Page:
The Encyclopedia Americana (1920)/Bell, Liberty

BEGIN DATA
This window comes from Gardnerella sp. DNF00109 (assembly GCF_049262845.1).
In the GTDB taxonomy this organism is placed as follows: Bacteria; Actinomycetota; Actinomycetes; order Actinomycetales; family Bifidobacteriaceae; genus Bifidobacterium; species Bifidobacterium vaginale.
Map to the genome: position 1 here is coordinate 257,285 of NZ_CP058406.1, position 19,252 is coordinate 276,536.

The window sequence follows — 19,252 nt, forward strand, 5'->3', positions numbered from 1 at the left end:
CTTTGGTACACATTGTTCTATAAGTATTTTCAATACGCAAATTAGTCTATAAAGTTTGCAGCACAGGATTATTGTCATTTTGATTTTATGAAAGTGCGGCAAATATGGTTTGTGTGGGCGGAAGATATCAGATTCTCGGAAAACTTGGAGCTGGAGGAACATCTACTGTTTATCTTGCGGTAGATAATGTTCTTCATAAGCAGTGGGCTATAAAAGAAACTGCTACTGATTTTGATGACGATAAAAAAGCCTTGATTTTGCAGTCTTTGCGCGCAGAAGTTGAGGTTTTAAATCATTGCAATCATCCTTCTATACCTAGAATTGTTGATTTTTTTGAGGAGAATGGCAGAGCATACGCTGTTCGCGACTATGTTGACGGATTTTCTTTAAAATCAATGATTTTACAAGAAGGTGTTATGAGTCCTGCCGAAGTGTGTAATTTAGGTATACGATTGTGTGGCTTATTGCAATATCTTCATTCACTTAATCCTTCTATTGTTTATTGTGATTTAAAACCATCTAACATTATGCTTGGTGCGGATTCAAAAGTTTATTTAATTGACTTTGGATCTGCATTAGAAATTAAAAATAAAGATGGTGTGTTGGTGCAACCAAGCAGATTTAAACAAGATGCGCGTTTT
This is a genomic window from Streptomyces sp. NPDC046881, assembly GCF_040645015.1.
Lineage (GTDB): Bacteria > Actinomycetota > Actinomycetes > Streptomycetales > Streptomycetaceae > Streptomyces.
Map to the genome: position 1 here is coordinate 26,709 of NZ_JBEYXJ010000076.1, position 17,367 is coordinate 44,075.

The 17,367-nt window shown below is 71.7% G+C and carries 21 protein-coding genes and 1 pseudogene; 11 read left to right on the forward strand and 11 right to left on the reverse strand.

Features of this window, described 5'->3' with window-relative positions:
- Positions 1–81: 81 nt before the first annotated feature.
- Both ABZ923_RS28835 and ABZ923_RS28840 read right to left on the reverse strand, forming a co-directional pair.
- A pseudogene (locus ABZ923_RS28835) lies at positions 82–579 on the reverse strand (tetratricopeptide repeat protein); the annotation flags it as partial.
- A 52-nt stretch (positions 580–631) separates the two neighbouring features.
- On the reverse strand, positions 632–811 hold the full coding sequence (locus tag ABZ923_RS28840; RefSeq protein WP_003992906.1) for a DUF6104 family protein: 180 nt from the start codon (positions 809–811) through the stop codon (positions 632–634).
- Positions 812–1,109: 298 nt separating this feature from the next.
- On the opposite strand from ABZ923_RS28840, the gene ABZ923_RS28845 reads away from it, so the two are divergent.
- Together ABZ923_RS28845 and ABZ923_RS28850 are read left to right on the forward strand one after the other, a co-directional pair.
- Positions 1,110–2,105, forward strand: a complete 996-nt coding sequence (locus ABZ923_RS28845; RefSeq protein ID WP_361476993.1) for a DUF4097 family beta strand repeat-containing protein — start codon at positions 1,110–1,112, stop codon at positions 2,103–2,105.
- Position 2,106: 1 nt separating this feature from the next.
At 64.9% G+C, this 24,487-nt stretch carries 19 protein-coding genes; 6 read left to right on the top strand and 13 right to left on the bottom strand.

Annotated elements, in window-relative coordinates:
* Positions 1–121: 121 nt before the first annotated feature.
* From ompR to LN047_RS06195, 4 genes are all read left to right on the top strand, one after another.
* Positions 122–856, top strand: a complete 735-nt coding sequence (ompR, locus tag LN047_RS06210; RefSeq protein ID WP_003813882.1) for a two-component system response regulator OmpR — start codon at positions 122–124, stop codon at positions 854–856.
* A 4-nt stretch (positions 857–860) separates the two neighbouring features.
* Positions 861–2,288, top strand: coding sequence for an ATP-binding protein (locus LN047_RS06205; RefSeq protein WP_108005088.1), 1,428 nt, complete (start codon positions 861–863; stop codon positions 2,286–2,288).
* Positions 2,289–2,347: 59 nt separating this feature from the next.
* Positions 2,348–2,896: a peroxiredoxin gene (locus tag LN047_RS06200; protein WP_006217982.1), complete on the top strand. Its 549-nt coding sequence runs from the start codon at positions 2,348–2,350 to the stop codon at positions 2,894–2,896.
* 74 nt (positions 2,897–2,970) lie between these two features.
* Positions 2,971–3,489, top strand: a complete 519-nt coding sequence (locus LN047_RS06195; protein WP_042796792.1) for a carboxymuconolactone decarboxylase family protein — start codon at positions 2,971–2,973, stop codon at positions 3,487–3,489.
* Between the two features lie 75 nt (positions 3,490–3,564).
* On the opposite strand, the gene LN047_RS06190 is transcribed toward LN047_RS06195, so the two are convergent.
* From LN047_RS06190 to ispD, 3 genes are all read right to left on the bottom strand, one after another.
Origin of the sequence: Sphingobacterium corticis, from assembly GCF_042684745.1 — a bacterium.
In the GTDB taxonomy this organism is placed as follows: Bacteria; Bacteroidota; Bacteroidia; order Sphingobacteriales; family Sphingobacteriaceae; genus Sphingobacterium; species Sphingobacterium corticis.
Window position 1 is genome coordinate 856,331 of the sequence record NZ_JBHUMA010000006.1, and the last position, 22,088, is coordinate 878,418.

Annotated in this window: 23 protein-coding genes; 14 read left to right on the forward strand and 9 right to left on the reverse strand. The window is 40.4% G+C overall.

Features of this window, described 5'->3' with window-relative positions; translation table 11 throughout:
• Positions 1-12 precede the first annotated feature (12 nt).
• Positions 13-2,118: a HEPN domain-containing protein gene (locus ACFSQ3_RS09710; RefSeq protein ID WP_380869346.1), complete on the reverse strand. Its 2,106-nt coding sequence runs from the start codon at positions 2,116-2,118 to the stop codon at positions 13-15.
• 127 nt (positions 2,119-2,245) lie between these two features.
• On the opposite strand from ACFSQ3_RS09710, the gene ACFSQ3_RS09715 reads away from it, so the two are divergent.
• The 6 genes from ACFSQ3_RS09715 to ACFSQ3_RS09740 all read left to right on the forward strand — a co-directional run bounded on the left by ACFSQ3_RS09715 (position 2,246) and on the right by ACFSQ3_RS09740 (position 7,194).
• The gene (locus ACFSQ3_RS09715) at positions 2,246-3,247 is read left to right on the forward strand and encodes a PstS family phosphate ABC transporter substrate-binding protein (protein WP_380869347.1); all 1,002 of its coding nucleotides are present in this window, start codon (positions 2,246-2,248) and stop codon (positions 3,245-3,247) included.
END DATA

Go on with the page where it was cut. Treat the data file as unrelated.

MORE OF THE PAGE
BELL, Liberty, the bell in Independence Hall, Philadelphia, that was rung to announce the adoption of the Declaration of Independence by the Continental Congress. The bell was cast in London by Robert Charles and cost about $500. The specifications provided that it was to be made by the best workmen, to be examined carefully before being shipped and to contain, in well-shaped letters around it, the inscription: “By order of the Province of Pennsylvania, for the State House in the City of Philadelphia, 1752.” An order was given to place underneath this the prophetic words from Leviticus xxv 10: “Proclaim liberty throughout the land and to all the inhabitants thereof.” The reason for the selection of this text has been s subject of much conjecture, but the true reason is apparent when the full text is read. It is as follows: “And ye shall hallow the 50th year and proclaim liberty throughout the land and to all the inhabitants thereof.” In selecting the text the Quakers had in memory the arrival of William Fenn and their forefathers more than half a century before. In August 17S2, the bell arrived, but though in apparent good order, it was cracked by a stroke of the clapper while being tested. It could not be sent back as the captain of the vessel who had brought it over could not take it on board. Two skilful men undertook to recast the bell, a bell being provided which pleased very much. But it was found to be defective also. The original bell was considered too high in tone, and in an attempt to correct this fault, too much copper was added. There were a great many witticisms on account of the sound failure, and ingenious workmen undertook to recast the bell, which they successfully did, and it was placed in condition in June 1753. On Monday, 8 July (not the 4th), at noon, true to its motto, it rang out the memorable message of “Liberty throughout the land and to all the inhabitants thereof.” For years the bell continued to be rung on every festival and anniversary, until it eventually cracked 8 July 1835, while being tolled in memory of Chief Justice Marshall An ineffectual attempt was made to cause it to continue serviceable by enlarging the cause of its dissonance and clipping the edges. it was removed from its position in the tower to a lower story, and only used on occasions of public sorrow. Subsequently, it was placed on the original timbers in the vestibule of Independence Hall, and in 1873 was suspended in a prominent position immediately beneath where a larger bell, presented to the city in 1866, now proclaims the passing hours. In 1893 it was taken to Chicago and placed on exhibition at the World's Columbian Exposition. In 1915 it was taken to the Panama-Pacific Exposition at San Francisco and placed on exhibition.